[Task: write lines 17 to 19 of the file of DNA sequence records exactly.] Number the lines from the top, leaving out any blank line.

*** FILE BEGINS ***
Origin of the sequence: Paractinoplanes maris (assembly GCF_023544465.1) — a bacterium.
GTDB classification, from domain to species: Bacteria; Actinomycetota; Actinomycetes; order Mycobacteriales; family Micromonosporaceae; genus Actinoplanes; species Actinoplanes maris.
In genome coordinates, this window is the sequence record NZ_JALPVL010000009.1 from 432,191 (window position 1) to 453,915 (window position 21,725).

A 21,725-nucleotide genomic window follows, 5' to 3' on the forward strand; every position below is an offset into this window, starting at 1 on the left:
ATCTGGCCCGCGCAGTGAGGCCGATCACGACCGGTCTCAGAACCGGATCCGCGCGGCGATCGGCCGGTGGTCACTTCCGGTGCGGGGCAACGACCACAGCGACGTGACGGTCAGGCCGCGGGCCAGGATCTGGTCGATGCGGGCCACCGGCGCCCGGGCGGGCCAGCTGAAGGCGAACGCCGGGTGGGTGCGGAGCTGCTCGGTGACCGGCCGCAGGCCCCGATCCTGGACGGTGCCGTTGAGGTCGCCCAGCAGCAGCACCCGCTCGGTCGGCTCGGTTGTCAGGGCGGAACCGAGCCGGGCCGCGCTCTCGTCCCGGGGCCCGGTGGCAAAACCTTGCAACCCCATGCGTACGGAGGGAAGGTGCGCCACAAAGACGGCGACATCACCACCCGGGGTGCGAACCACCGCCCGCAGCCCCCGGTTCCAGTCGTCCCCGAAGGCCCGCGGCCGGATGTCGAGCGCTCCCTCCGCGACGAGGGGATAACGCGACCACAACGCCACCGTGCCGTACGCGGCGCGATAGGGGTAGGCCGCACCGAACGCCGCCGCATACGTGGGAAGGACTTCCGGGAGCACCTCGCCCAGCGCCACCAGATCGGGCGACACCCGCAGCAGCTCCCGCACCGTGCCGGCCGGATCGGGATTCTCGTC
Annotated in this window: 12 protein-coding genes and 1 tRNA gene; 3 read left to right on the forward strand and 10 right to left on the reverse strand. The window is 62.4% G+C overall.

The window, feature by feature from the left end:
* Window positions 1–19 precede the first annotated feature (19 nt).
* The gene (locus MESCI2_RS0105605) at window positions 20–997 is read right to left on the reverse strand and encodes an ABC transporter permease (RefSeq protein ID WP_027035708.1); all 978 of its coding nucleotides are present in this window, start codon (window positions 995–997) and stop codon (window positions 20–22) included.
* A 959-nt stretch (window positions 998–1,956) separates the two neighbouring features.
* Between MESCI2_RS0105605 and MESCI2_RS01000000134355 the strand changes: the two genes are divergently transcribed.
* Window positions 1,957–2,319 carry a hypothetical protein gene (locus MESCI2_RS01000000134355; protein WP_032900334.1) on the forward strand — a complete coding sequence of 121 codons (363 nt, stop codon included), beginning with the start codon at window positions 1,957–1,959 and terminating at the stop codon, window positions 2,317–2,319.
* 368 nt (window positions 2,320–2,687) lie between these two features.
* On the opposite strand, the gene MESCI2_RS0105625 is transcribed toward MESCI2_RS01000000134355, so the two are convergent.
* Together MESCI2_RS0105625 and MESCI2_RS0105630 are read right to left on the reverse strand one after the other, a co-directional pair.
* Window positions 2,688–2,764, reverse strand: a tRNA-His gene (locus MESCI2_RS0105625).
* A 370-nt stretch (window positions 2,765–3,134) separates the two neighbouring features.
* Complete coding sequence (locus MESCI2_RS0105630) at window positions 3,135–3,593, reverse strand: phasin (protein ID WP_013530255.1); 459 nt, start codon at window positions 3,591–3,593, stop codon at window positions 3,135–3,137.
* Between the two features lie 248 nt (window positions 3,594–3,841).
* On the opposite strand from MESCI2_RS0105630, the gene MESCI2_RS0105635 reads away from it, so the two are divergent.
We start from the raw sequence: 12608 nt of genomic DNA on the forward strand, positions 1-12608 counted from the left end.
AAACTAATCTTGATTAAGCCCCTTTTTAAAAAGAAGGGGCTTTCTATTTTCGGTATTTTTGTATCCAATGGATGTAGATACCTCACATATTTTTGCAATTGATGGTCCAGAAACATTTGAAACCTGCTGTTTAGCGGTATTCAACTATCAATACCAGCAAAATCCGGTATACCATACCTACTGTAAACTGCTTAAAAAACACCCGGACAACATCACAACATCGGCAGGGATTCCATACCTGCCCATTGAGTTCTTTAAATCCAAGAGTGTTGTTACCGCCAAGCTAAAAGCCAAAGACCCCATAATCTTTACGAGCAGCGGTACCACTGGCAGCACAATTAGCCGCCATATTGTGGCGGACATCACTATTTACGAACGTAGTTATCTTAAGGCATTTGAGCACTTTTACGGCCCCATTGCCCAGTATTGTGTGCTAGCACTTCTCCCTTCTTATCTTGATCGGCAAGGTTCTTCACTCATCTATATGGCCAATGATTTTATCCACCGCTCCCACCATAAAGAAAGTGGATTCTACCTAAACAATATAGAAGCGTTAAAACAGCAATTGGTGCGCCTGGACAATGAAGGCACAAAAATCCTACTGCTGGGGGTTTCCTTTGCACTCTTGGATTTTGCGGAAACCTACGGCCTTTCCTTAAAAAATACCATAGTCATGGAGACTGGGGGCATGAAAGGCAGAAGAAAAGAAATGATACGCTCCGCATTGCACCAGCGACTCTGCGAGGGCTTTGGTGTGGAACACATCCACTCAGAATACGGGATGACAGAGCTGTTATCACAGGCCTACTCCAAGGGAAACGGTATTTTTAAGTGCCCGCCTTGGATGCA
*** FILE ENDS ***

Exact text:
* A 370-nt stretch (window positions 2,765–3,134) separates the two neighbouring features.
* Complete coding sequence (locus MESCI2_RS0105630) at window positions 3,135–3,593, reverse strand: phasin (protein ID WP_013530255.1); 459 nt, start codon at window positions 3,591–3,593, stop codon at window positions 3,135–3,137.
* Between the two features lie 248 nt (window positions 3,594–3,841).